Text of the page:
Former president Jacob Zuma is making a comeback in the Pietermaritzburg High Court today to face corruption charges. Picture: Nokuthula Mbatha/African News Agency (ANA)
Former president Jacob Zuma is making a comeback in the Pietermaritzburg High Court today to face corruption charges. Picture: Nokuthula Mbatha/African News Agency (ANA)

Messy battle awaits as Jacob Zuma returns to court

By Sihle Mavuso Time of article published Jun 23, 2020

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Durban - The corruption trial of former president Jacob Zuma returns to the Pietermaritzburg High Court on Tuesday, but his lawyers and the National Prosecuting Authority (NPA) are playing their cards close to their chest regarding what is likely to happen when the hearing gets under way.

Zuma is facing corruption, money laundering and racketeering charges that emanate from his alleged corrupt role in the multi-billion rand arms deal of the late 1990s.

The State alleges that Thales, a French arms company which is the second accused in the trial, paid millions to Zuma in bribes and the money was channelled via companies owned by Durban businessman and convict, Schabir Shaik.

When asked about their game plan and whether they are ready to proceed with the trial, Natasha Kara, the KwaZulu-Natal NPA spokesperson, said they were not willing to comment.

“The matter is in court this week and you are urged to follow the proceedings there,” Kara said.

Equally, Zuma’s lawyer advocate Eric Mabuza, SC, said they were not ready to reveal their defence strategies until they appear before the court, adding that court cases always come with surprises.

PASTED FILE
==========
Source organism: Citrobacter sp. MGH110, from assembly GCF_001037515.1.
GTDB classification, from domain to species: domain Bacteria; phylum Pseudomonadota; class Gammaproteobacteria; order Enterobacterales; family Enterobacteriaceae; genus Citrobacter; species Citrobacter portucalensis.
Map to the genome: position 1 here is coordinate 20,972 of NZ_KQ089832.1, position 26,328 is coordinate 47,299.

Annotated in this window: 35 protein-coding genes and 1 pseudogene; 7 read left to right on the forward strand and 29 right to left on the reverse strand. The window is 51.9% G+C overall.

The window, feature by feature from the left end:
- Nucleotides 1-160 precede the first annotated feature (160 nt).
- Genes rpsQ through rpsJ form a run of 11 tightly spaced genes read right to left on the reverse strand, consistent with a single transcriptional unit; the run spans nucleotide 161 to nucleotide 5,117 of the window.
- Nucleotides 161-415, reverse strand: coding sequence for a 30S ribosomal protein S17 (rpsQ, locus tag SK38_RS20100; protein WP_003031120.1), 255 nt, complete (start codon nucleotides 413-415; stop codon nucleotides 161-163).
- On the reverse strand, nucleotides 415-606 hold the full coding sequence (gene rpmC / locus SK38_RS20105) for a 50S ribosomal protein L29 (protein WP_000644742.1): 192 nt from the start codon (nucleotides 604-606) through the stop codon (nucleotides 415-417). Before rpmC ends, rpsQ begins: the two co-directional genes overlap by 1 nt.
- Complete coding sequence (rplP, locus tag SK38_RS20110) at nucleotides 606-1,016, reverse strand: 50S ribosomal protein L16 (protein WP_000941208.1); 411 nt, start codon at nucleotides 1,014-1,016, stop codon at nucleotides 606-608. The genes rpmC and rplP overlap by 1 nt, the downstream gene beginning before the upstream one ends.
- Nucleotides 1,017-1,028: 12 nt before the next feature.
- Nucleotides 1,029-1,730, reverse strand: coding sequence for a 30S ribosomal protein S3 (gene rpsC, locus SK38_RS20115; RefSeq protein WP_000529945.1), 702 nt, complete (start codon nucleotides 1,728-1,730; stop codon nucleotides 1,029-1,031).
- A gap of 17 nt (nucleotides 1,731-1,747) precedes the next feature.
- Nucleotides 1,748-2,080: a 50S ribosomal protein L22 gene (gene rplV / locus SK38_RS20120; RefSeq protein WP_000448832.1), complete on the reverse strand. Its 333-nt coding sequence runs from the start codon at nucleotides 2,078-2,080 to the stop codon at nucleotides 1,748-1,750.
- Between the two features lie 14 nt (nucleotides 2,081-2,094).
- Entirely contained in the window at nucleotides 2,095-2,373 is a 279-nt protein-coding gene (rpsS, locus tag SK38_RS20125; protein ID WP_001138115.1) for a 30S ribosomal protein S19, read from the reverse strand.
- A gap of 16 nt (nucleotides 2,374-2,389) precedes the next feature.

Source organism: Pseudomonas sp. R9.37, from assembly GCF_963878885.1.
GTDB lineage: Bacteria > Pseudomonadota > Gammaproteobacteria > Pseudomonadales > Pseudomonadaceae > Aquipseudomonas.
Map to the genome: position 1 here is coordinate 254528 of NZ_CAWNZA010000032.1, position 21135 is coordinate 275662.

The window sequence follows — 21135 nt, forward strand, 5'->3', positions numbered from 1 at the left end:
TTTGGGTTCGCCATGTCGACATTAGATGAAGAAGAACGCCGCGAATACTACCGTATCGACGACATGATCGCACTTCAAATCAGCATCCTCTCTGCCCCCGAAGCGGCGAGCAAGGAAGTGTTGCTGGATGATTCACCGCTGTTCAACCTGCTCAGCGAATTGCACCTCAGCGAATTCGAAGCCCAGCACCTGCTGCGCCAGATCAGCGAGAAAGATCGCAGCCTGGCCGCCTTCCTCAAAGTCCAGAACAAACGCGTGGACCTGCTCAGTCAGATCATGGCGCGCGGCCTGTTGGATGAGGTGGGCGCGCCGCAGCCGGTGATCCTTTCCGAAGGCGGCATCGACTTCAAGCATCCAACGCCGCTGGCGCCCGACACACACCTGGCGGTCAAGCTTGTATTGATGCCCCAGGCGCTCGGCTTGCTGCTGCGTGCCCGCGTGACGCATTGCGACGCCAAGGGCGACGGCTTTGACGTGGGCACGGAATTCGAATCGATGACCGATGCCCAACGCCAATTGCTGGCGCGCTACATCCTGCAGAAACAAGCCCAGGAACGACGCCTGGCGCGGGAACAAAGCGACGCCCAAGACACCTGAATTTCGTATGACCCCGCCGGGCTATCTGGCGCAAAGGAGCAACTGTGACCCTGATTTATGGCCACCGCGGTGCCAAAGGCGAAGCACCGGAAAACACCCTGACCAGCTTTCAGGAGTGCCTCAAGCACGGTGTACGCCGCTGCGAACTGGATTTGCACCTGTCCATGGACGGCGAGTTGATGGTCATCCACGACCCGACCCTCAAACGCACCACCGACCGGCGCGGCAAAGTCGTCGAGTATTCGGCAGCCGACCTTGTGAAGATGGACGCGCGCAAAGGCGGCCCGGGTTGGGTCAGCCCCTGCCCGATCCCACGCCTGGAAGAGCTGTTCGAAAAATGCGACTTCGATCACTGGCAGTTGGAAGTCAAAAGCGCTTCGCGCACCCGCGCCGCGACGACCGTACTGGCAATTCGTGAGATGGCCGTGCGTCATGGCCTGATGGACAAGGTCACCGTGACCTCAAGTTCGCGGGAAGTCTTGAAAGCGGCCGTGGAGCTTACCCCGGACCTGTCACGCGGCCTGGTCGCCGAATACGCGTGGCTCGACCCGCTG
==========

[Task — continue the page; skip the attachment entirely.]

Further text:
While both parties appear to be determined not to play to the public gallery, their court papers indicate that it's going to be a messy battle.

The NPA is expected to use the sitting to ask the court to grant it a postponement to next year. The NPA wants to amend the charge sheet after discovering that KPMG, which was the previous forensic investigator in the matter, had omitted some payments made to Zuma by Shaik and the Nkobi group.

The NPA also wants the Covid-19 lockdown to end so that it can easily move around the 207 State witnesses it has lined up.

The application for the postponement has irked Zuma's lawyers and his supporters.

In papers filed on Friday in response to the application, Zuma’s lawyers labelled the application as “defective” and meant to cover the NPA’s shortcomings. Zuma, who is 78, is also arguing that age is not on his side and that the matter must be heard this year.

But before proceedings start today, Zuma will have to explain to the court why he did not show up on February 4 when Judge Dhaya Pillay, after a request from the NPA, had to issue a stayed warrant of arrest.

His previous lawyer, advocate Dan Mantsha, presented a sick note to show that Zuma was sick and receiving medical treatment abroad. The note was rejected by the court.

Political Bureau

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